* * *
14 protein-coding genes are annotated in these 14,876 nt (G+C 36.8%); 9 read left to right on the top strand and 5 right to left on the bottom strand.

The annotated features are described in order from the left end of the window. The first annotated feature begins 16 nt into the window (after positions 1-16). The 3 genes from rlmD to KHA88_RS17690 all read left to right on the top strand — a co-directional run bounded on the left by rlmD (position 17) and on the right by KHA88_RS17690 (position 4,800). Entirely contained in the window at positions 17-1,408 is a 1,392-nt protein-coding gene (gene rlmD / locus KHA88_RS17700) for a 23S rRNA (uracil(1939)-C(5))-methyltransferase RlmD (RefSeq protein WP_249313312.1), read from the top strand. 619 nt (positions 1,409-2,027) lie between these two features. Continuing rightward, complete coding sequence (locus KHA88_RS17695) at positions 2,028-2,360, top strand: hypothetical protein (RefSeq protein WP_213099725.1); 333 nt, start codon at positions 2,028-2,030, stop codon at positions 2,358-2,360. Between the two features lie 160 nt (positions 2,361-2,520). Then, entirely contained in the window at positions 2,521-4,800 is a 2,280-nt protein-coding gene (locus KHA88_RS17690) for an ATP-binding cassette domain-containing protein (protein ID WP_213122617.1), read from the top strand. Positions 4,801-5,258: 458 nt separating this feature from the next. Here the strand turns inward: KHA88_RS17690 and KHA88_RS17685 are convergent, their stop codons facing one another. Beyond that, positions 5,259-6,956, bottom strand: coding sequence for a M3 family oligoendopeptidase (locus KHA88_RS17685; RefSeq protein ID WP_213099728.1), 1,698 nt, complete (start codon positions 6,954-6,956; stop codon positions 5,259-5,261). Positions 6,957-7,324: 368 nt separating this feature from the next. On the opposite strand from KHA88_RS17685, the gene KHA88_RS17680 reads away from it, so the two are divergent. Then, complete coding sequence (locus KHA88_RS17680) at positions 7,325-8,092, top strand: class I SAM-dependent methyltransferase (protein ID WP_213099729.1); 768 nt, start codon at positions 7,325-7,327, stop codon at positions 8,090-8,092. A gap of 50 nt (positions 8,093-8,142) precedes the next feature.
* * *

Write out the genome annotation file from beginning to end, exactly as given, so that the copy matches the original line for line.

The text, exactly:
14 protein-coding genes are annotated in these 14,876 nt (G+C 36.8%); 9 read left to right on the top strand and 5 right to left on the bottom strand.

The annotated features are described in order from the left end of the window. The first annotated feature begins 16 nt into the window (after positions 1-16). The 3 genes from rlmD to KHA88_RS17690 all read left to right on the top strand — a co-directional run bounded on the left by rlmD (position 17) and on the right by KHA88_RS17690 (position 4,800). Entirely contained in the window at positions 17-1,408 is a 1,392-nt protein-coding gene (gene rlmD / locus KHA88_RS17700) for a 23S rRNA (uracil(1939)-C(5))-methyltransferase RlmD (RefSeq protein WP_249313312.1), read from the top strand. 619 nt (positions 1,409-2,027) lie between these two features. Continuing rightward, complete coding sequence (locus KHA88_RS17695) at positions 2,028-2,360, top strand: hypothetical protein (RefSeq protein WP_213099725.1); 333 nt, start codon at positions 2,028-2,030, stop codon at positions 2,358-2,360. Between the two features lie 160 nt (positions 2,361-2,520). Then, entirely contained in the window at positions 2,521-4,800 is a 2,280-nt protein-coding gene (locus KHA88_RS17690) for an ATP-binding cassette domain-containing protein (protein ID WP_213122617.1), read from the top strand. Positions 4,801-5,258: 458 nt separating this feature from the next. Here the strand turns inward: KHA88_RS17690 and KHA88_RS17685 are convergent, their stop codons facing one another. Beyond that, positions 5,259-6,956, bottom strand: coding sequence for a M3 family oligoendopeptidase (locus KHA88_RS17685; RefSeq protein ID WP_213099728.1), 1,698 nt, complete (start codon positions 6,954-6,956; stop codon positions 5,259-5,261). Positions 6,957-7,324: 368 nt separating this feature from the next. On the opposite strand from KHA88_RS17685, the gene KHA88_RS17680 reads away from it, so the two are divergent. Then, complete coding sequence (locus KHA88_RS17680) at positions 7,325-8,092, top strand: class I SAM-dependent methyltransferase (protein ID WP_213099729.1); 768 nt, start codon at positions 7,325-7,327, stop codon at positions 8,090-8,092. A gap of 50 nt (positions 8,093-8,142) precedes the next feature.